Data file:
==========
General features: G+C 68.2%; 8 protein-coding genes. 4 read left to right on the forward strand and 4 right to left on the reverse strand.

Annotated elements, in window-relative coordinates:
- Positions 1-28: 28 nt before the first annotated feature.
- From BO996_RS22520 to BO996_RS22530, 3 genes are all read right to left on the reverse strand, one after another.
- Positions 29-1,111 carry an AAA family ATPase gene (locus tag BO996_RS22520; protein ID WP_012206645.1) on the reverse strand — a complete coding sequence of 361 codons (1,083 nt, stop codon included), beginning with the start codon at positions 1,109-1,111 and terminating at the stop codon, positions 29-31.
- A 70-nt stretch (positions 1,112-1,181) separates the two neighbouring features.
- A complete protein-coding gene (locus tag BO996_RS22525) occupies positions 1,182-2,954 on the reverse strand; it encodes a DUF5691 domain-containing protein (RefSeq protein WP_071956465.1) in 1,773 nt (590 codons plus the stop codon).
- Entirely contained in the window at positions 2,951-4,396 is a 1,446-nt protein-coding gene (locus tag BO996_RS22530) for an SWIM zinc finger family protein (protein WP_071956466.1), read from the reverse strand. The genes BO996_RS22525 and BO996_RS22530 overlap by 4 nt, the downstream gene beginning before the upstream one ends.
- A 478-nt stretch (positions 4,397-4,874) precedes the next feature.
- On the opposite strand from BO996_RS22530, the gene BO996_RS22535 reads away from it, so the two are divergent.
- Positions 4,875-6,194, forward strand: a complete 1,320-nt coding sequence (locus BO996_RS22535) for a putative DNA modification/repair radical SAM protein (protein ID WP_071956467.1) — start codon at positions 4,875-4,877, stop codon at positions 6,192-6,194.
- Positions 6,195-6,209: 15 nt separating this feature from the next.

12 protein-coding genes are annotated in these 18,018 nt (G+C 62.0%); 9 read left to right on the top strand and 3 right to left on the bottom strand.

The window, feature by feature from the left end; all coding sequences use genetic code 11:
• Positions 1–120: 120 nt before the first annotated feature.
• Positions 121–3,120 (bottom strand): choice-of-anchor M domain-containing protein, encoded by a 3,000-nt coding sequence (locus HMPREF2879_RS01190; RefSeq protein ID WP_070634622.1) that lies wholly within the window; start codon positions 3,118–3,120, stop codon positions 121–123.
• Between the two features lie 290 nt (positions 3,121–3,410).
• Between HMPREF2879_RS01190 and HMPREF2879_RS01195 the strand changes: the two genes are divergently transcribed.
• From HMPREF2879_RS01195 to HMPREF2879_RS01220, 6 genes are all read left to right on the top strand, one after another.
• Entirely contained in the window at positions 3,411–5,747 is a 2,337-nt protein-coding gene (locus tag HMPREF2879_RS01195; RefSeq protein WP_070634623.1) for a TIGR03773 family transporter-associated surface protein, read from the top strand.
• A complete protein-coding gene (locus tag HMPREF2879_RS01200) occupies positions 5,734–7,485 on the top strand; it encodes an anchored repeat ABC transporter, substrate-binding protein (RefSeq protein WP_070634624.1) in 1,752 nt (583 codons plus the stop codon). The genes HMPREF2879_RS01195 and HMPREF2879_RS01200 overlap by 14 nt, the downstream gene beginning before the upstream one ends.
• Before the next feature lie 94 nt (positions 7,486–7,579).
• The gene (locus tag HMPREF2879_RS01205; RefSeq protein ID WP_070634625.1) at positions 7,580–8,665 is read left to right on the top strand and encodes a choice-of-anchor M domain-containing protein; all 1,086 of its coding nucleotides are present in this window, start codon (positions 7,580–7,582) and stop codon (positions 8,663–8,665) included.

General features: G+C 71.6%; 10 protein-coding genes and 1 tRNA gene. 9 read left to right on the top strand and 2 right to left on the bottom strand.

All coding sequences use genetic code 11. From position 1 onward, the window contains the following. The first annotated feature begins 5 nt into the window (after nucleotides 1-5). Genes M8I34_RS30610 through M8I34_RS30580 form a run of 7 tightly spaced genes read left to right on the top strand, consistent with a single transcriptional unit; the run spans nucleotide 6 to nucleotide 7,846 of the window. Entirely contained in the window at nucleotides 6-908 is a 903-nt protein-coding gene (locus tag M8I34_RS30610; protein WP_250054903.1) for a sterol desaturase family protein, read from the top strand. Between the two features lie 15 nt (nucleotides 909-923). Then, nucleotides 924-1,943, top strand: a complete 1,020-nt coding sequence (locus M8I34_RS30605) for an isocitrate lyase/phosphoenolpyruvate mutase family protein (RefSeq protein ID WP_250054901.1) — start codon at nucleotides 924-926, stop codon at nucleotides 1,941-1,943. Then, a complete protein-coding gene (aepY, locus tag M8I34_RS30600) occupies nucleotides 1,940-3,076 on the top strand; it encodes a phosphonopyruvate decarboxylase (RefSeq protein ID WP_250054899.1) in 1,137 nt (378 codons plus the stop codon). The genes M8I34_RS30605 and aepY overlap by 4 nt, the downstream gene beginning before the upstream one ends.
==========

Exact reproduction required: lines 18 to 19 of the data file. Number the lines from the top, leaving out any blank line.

• Between HMPREF2879_RS01190 and HMPREF2879_RS01195 the strand changes: the two genes are divergently transcribed.
• From HMPREF2879_RS01195 to HMPREF2879_RS01220, 6 genes are all read left to right on the top strand, one after another.